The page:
He describes the fighting that occurred and how they were outnumbered by the enemy 4 to 1. They eventually fell back under artillery fire and found themselves so worn out they were allowed an hours rest. At one point they hadn’t eaten anything between Sunday evening and Tuesday morning while having to march over 30 miles. Duffy commented on the welcome the French civilians gave them and that ‘they were exceedingly kind to us on the march’. It was at this point Duffy dislocated his foot and was sent on a long journey back to Le Havre in a railway carriage along with dozens of wounded. Arriving back in England he was sent to Netley Hospital, Southampton, and then was given two weeks sick leave in Poole. He said his wife ‘had wanted for nothing’ while he had been away and he hoped to return to the front very soon and have ‘another cut’ at the enemy.

The WW1 Pensions Ledgers and Index Cards have Private Thomas Duffy being discharged from the Royal Scots on October 4th 1916. His Silver War Badge Record states this was because of ‘sickness’. These badges were given to ex-servicemen who had been discharged because of ill health so that they would not be accused of cowardice when seen wearing civilian clothes. The 1919 Electoral Role has Thomas and his wife living at Suvla Cottage, Hunger Hill. The choice of name of the cottage is interesting as Suvla Bay was part of the tragic Gallipoli campaign and one wonders if it was named after the conflict.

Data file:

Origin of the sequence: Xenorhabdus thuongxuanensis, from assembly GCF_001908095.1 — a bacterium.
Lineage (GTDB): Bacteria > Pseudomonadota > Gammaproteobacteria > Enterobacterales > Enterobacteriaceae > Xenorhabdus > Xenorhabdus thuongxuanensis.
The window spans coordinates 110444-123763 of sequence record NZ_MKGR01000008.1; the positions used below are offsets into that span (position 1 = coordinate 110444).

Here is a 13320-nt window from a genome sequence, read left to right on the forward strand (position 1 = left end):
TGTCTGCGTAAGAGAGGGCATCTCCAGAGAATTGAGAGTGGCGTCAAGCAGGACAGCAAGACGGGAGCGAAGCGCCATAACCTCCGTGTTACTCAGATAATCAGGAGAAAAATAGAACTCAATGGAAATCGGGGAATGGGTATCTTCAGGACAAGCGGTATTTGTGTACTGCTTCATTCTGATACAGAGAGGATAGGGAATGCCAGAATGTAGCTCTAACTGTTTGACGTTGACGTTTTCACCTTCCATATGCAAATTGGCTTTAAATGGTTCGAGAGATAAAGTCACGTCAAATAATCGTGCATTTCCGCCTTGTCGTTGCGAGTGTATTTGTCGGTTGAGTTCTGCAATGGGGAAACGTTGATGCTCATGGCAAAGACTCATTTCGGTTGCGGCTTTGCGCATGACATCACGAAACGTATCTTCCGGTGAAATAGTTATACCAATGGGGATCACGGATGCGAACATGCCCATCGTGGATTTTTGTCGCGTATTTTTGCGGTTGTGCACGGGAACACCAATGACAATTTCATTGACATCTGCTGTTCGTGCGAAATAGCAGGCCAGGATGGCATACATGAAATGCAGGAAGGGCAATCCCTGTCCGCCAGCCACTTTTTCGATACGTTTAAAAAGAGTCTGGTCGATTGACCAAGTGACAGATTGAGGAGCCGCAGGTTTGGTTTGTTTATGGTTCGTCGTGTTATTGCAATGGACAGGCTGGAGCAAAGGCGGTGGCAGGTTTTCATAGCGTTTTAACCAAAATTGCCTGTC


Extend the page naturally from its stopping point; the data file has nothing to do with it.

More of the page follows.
Cottages at Hunger Hill from the collection of Poole Museum Service

Cottages at Hunger Hill from the collection of Poole Museum Service

Life under the waves

The first British submarine was launched in 1901. At the beginning of the First World War, Britain had around 60 submarines, 168 officers, 1,250 men and limited idea of what to do in a battle as they had never been in conflict. They rapidly became a potent force and during the war sank 54 enemy warships and U-boats and 274 supply vessels. The cost was, however, tremendous with around a third of those who joined the submarine service losing their life. A Culture volunteer on the Poole History Centre First World War project describes what it was like being in a submarine and the fate of a few of the Poole submariners.